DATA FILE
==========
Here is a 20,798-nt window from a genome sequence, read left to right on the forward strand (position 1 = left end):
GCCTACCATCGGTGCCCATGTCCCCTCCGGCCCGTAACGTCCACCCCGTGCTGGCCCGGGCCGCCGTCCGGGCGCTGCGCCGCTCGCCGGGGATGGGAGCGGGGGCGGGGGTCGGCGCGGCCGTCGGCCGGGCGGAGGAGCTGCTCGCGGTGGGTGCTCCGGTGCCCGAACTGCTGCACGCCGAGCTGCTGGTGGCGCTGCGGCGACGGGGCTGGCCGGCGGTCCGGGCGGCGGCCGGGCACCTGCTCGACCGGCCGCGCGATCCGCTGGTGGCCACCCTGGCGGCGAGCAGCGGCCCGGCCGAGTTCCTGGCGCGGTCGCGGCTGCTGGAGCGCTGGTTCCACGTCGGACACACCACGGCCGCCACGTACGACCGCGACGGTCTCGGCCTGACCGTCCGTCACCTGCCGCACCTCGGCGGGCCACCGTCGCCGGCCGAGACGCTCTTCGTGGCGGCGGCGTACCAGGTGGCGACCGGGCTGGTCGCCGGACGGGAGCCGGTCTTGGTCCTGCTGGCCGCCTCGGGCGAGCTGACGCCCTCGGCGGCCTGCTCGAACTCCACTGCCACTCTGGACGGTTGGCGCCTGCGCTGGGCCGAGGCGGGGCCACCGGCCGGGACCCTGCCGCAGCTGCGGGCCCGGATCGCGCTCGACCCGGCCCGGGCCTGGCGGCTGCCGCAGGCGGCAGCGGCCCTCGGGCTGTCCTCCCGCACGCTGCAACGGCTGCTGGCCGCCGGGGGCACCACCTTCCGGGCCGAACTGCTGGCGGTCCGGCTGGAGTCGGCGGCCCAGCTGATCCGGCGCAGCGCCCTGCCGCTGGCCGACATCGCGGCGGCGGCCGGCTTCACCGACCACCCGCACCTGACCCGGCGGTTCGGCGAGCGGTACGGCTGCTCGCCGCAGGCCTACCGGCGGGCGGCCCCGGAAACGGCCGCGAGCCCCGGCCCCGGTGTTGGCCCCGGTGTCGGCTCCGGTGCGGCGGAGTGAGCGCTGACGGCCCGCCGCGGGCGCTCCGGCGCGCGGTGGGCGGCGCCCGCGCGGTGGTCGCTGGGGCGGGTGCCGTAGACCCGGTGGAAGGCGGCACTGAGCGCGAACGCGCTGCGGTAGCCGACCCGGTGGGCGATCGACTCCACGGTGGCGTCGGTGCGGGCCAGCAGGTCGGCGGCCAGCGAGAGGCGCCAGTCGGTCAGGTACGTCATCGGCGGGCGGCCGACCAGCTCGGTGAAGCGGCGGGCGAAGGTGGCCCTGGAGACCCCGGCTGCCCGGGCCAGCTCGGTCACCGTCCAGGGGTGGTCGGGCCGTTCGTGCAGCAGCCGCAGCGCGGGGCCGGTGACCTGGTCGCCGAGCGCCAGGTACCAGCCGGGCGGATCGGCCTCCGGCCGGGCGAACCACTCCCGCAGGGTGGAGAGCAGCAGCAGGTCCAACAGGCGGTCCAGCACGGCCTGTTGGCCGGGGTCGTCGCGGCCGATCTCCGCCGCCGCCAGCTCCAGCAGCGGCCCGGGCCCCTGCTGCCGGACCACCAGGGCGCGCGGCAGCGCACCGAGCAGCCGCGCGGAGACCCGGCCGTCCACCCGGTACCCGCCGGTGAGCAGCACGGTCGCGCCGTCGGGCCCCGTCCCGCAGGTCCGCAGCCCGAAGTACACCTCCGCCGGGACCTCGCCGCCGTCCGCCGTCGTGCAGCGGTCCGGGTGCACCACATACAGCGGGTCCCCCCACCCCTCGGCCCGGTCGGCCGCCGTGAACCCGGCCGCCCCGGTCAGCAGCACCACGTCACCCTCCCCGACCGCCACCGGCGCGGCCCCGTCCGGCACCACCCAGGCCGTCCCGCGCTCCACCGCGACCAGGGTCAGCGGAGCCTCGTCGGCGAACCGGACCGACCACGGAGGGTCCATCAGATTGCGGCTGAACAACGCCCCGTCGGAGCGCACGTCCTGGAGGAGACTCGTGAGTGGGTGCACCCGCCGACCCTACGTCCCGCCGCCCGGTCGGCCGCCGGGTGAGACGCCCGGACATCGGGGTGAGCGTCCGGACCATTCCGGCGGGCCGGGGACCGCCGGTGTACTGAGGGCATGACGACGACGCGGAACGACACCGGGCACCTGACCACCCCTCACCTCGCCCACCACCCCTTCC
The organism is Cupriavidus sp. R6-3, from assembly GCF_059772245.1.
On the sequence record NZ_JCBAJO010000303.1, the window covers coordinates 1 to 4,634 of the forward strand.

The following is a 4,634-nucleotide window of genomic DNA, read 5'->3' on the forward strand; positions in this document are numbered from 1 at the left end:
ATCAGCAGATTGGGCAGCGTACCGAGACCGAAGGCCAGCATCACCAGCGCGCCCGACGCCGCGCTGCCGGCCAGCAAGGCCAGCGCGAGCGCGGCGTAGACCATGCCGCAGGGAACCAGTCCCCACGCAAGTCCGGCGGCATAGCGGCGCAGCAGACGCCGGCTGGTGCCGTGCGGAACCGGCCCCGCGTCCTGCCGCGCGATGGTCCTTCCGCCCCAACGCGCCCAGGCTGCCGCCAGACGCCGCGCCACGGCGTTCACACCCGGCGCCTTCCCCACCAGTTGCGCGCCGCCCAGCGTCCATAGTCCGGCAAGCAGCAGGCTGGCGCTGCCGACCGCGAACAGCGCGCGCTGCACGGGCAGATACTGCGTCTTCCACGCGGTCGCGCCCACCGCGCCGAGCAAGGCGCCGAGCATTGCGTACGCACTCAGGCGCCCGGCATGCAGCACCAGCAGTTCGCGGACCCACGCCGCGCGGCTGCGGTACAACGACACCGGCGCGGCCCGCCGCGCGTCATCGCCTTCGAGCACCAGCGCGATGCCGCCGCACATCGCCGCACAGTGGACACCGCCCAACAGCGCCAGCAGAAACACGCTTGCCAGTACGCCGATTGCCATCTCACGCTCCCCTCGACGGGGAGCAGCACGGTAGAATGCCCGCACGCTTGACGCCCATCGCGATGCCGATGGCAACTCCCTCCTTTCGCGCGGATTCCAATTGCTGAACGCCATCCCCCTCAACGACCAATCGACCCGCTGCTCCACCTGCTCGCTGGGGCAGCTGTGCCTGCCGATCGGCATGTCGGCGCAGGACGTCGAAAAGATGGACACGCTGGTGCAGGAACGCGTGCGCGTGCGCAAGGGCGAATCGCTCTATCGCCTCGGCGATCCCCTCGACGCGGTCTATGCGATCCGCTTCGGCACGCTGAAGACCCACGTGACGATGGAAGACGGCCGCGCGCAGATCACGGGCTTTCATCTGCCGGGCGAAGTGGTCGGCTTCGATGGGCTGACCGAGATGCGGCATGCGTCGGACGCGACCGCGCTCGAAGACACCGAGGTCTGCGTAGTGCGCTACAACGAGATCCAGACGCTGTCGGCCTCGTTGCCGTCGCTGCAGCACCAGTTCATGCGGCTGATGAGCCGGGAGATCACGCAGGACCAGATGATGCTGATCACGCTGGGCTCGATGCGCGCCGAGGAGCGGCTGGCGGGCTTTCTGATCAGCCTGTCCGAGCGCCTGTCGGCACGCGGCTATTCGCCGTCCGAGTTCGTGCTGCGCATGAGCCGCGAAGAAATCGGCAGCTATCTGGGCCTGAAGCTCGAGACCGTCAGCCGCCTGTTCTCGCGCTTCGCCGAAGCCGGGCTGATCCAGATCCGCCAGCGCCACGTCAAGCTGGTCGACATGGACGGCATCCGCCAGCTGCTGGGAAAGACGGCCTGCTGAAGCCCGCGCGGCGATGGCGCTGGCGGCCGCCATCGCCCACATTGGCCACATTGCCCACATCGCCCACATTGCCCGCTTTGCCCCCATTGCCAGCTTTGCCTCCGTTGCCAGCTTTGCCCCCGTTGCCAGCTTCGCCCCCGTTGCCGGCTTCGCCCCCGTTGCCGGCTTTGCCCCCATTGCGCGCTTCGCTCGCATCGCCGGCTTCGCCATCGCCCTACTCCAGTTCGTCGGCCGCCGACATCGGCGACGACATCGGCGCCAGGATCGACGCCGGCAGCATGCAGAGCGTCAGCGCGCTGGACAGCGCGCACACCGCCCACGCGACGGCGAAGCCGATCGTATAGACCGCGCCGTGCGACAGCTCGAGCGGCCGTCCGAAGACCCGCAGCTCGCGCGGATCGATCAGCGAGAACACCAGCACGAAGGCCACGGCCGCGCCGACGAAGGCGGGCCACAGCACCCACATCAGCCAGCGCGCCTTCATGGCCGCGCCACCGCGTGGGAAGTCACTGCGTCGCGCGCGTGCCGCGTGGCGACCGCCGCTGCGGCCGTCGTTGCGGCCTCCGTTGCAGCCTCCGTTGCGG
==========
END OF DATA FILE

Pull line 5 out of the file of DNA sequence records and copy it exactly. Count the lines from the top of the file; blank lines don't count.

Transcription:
The following is a 4,634-nucleotide window of genomic DNA, read 5'->3' on the forward strand; positions in this document are numbered from 1 at the left end: